In November 1860, Abraham Lincoln was elected president of the United States. By the time he turned 52, on February 12, 1861, the Union was crumbling. The day of his inauguration, March 4, had yet to arrive.
His election had been a great achievement, but the consciousness of bringing on a terrible national crisis tempered whatever joy came with it. As soon as word got out that Lincoln and his Republican party had scored a commanding victory, Southerners began making good on their longstanding threats to leave. Convinced that Republican ascendancy would itself bring about the end of slavery, even within their own state boundaries, Southern states began seceding, declaring their independence from the United States, saying farewell, and withdrawing. South Carolina was first, announcing its departure on Christmas Eve.
The national breakdown, the unreal sense of chaos and catastrophe, intensified during Lincoln’s protracted rail journey to the capital from his home in Springfield. Having set out on February 11th with his wife and children and a small political entourage, Lincoln made his way east, stopping often, his route a royal progress through innumerable towns.
In each place people turned out for a peek. The new president appeared before them, accepting congratulations, sometimes addressing large, enthusiastic crowds. A tall man in a newly grown beard trying to divine whether the nation was evaporating. And what of these northern citizens? Did they want the South to depart in peace?
Five more southern states had seceded in as many weeks. The outgoing president, James Buchanan, lacked the radical determination to avert what was happening. What would be left of the nation when Lincoln was sworn in?
Already the secessionists were looking ahead to military provisioning and strategy. Looking to form a government rivaling the one they were leaving, they had convened a constitutional convention, slated for Washington’s Birthday, February 22, in Montgomery.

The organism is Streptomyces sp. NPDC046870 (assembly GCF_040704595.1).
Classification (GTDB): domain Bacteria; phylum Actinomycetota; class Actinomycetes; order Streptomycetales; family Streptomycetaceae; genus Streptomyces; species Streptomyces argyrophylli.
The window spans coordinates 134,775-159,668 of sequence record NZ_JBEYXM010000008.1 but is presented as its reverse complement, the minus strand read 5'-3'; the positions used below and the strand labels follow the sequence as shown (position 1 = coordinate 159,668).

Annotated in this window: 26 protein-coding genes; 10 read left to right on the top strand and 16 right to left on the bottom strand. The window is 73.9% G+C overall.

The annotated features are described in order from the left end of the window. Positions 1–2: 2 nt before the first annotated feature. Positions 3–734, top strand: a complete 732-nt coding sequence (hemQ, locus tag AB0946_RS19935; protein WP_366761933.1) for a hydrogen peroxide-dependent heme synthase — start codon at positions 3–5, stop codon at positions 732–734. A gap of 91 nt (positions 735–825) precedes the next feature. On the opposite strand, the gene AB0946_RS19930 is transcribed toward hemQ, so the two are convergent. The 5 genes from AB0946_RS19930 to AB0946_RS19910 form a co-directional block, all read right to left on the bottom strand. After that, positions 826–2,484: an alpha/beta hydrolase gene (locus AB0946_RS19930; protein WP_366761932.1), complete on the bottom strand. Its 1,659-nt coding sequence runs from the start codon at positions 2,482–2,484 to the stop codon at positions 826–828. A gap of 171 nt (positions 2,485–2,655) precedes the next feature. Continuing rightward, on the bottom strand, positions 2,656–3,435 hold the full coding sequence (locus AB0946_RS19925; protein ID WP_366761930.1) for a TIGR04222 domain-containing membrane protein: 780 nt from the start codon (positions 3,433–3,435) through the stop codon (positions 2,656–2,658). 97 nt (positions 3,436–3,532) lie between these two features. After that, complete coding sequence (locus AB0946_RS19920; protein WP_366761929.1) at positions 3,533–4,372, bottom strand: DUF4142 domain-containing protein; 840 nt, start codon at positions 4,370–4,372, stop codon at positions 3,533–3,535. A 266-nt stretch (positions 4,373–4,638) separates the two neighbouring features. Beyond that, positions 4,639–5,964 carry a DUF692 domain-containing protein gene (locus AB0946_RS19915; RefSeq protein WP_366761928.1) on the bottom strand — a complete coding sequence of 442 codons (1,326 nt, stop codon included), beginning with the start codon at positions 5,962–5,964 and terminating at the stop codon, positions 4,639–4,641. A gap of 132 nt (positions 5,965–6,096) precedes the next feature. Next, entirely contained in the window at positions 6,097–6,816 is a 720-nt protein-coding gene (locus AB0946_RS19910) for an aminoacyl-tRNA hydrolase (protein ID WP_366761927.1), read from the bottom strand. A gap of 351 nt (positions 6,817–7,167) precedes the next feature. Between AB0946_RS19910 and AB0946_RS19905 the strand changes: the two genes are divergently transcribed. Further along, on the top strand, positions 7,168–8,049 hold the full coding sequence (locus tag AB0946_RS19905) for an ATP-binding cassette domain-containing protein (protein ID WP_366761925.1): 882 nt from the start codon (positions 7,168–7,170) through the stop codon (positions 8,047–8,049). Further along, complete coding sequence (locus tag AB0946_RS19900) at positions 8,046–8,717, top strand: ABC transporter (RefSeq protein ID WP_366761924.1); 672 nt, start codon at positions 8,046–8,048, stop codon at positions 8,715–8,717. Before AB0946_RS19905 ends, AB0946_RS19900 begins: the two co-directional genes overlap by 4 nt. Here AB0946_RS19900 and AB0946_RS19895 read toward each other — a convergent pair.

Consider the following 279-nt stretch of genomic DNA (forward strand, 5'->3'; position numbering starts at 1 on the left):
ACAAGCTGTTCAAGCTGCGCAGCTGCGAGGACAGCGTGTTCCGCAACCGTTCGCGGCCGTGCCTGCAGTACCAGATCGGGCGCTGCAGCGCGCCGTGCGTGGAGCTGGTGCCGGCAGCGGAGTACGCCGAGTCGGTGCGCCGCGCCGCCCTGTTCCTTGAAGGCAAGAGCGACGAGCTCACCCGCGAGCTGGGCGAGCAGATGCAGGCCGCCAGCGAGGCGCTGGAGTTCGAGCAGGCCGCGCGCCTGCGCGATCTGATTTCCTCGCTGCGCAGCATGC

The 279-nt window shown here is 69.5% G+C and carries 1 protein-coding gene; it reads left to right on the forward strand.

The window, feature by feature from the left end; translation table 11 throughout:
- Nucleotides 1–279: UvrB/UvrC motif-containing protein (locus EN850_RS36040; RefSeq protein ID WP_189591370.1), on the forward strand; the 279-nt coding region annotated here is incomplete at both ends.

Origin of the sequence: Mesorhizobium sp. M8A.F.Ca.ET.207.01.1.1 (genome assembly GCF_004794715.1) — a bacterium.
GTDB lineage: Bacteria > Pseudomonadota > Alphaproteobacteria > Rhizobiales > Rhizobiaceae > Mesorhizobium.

The day was a poignant one for Lincoln, who, having reached the east coast, was making his way south through the major cities. That morning found him in Philadelphia, raising a new flag over Independence Hall. A new star had been added to represent Kansas, the latest state to join the Union.
By then, Lincoln’s desire to journey to the capital in an ‘open and public manner’ was undergoing some radical re-scripting. Railway officials and detectives had credible evidence of a plot to take his life in Baltimore the next day.
Lincoln had insisted on honoring his scheduled commitments in Philadelphia anyway. He stood on the platform bareheaded, a head taller than the surrounding dignitaries, addressing a crowd positioned behind a military guard. He reflected on the growth of the nation from 13 colonies and the personal risk its Revolutionary-era leaders had assumed by signing the Declaration. The same principles of freedom and equality that it had enshrined, Lincoln promised, were the ones that would always guide him.
Grown men perched high in the trees to see him, while his young son Tad peered out from the rail. From the upper windows of the building, more people looked down.
Image: Frederick de Bourg, “President-elect Abraham Lincoln raising a flag
at Independence Hall, Philadelphia, in honor of
the new star added for the admission of Kansas to the Union
on Washington’s Birthday, February 22, 1861.”
From this source.